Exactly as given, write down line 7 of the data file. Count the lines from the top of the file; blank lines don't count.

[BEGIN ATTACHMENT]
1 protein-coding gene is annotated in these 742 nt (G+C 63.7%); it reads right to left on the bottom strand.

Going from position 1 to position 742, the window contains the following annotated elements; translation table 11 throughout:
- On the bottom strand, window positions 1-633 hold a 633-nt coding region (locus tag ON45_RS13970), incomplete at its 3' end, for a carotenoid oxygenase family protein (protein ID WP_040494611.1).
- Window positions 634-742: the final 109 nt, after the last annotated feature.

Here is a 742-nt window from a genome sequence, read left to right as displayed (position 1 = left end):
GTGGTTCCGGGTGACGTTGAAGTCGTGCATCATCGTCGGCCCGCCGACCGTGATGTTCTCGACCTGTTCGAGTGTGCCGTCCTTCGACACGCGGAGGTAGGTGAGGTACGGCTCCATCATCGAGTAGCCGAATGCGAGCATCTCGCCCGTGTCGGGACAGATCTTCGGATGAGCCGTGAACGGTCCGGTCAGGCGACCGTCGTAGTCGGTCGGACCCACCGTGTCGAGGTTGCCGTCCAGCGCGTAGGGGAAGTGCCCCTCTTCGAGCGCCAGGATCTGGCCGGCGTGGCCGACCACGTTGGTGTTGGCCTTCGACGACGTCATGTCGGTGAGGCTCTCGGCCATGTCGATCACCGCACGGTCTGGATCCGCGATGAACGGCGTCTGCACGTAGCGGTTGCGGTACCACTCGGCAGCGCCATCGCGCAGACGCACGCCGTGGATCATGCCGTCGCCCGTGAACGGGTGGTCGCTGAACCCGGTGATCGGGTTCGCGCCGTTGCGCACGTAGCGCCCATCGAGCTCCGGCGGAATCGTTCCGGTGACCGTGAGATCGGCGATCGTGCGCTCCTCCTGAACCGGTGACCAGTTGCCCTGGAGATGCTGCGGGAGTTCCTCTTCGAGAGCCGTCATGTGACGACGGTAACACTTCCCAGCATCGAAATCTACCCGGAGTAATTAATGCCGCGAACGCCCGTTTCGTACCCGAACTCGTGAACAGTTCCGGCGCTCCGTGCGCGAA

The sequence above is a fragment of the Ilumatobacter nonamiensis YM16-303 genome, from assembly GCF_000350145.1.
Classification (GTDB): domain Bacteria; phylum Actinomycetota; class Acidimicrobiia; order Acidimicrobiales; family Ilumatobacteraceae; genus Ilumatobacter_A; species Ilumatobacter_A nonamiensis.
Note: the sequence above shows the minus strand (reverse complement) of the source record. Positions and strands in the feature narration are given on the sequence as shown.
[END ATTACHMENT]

The sequence above is a fragment of the Ilumatobacter nonamiensis YM16-303 genome, from assembly GCF_000350145.1.